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Success through performance measurement

Solving Ecommerce Using Data and a Market-Based Approach

IRP tackles ecommerce by believing in the ability of 'service markets' to solve problems, by continually measuring and comparing team performance.

All businesses are in the business of making money. Online businesses can be an exception, specifically when they cannot organise teams and reporting sufficiently to generate profits. After 20 years in ecommerce – overseeing £1.5 billion in sales with the IRP team – I have ended up with two fundamental beliefs about online success:

  1. Alignment of people's interests and measurement of their contribution to profit is much more important than technology.
  2. A repeatable, market-based, quantitative approach can solve the ecommerce problem.

This article aims to expand on these beliefs and to lay out how profits can be delivered, how the interests of business owners can be met, and how ecommerce teams can be motivated and aligned to succeed.

Success through performance measurement

Success in ecommerce always means profits. Profits are driven by sales growth at a fixed CPA% marketing spend with acceptable product margins and operating costs. Profits should always be the shared goal of the business owner - and also therefore their team. This is fundamental.

According to the Harvard Business Review, the first trait of a great team is "extreme visibility of individual performance". An ecommerce team is a sales team and it is critical to have visibility on performance and make the individuals aware of it:

  1. Individual performance must be monitored in terms of contribution to sales and profits.
  2. Bonuses should be available in an uncapped way to create major motivation.
  3. Overall team performance should be rewarded to reduce internal friction.
  4. Ecommerce managers must be held to account on sales performance.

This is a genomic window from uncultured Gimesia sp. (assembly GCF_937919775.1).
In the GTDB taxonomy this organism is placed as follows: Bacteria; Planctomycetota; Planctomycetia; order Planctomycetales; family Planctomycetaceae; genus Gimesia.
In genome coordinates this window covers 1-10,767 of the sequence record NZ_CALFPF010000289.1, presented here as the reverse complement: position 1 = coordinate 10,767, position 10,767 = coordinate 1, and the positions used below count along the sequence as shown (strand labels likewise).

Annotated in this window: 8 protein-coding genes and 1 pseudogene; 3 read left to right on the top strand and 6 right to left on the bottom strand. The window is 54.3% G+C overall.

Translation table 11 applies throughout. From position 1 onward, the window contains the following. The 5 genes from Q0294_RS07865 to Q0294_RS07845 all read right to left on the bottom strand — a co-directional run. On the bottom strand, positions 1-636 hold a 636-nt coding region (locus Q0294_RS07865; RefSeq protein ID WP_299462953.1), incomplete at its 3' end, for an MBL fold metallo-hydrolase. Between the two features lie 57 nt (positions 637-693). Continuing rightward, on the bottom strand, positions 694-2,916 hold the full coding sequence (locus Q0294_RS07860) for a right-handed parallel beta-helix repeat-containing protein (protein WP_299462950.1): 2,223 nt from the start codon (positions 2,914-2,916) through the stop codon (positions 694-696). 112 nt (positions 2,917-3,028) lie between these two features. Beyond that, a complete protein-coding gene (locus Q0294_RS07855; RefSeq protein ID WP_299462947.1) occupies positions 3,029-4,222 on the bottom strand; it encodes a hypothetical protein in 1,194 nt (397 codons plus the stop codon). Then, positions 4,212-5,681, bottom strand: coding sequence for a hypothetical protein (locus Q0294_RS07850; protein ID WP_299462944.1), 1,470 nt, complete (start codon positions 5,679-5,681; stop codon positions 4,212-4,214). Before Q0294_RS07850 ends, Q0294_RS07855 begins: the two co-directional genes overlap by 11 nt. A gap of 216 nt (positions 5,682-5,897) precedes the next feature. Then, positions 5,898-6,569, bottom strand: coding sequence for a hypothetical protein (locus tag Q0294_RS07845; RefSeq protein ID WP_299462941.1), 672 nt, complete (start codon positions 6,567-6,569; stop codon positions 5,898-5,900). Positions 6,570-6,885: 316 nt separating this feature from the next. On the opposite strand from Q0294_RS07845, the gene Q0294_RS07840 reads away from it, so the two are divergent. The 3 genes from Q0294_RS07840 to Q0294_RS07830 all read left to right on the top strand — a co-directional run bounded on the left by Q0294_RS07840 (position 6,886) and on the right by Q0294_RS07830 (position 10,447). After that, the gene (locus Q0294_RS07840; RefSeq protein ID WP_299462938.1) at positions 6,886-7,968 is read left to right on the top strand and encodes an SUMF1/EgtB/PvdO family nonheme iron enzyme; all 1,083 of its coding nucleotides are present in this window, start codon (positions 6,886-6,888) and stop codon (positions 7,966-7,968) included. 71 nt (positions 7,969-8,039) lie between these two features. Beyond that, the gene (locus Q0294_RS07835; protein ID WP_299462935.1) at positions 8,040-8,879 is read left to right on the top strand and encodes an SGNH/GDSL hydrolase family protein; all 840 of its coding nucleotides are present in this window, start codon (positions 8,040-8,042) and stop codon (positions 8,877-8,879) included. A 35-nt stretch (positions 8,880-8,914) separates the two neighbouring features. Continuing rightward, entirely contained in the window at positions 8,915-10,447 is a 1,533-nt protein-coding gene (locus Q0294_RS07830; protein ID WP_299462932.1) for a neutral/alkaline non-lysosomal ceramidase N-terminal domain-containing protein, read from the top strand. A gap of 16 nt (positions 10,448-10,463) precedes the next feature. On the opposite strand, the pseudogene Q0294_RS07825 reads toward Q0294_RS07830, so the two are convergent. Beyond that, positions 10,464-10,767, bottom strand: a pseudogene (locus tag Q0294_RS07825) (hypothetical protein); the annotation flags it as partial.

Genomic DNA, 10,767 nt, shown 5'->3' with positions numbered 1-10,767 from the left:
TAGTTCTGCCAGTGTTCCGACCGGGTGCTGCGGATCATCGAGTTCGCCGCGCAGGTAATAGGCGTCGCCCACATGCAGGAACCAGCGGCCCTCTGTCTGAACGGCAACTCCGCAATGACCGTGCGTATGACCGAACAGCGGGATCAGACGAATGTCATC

The ecommerce team must be measured based on profit contribution. In my experience, 80% of ecommerce failure stems from an inability to measure contribution based on profits and performance.

Measuring service provider performance

The first step that teams must make is to use a very clear measurement system based solely on sales and costs. This requires a consistent attribution model that is followed repeatedly. The following example shows how this can work:

Table 1: 'Company A' example service provider performance figures


Benchmarking individual performance

To benchmark individual service performance you then compare your team’s results with how the rest of the market is doing. This gives you the performance percentile as shown in the following examples:

Table 2: Example ecommerce manager ranking


Table 3: Example Facebook channel ranking


In this way you can achieve a ranking against the market and know how performance compares to the peer group for a service, company or individual.

This measurement system is the way to encourage individuals and teams to perform at their best – and great teams and people always want to compete.

Although services and their operation can be intangible to business owners, ranking and results are not – companies should pick service providers based on their performance.

When pursuing profit, the goal is to pick service providers who return the best growth at an acceptable CPA%.

How IRP Commerce tackles the ecommerce problem

IRP tackles ecommerce by believing in the ability of 'service markets' to solve problems, by continually measuring and comparing team performance.

Once you measure the channels and service providers, a 'service market' can be leveraged so that services and profits effectively start to become 'tradeable'.

There is a story of a visiting Soviet Ambassador in London asking his British counterpart "Who organises the bread for London?" The answer was that the 'market' effectively organised the bread, and in a very resilient way.

In the same way, when measurement is applied so that results can be compared and understood, a 'market' can organise much of the success for companies in ecommerce.


The concept of moral hazard is often found in ecommerce. This means that business owners are often led by counterparties into situations where all the risk is on the owner’s side – and the counterparty wins regardless of the profit outcome of the decision.

At the root of this problem is a chronic lack of clear, profit-based information. Correct alignment and attribution can help to solve this and risk is shared.

Ecommerce can be made rational and work in everyone's interests if a system of measurement is set up based on performance.

With this approach, much less is left to chance in the SME ecommerce market and companies have a much higher chance of success.

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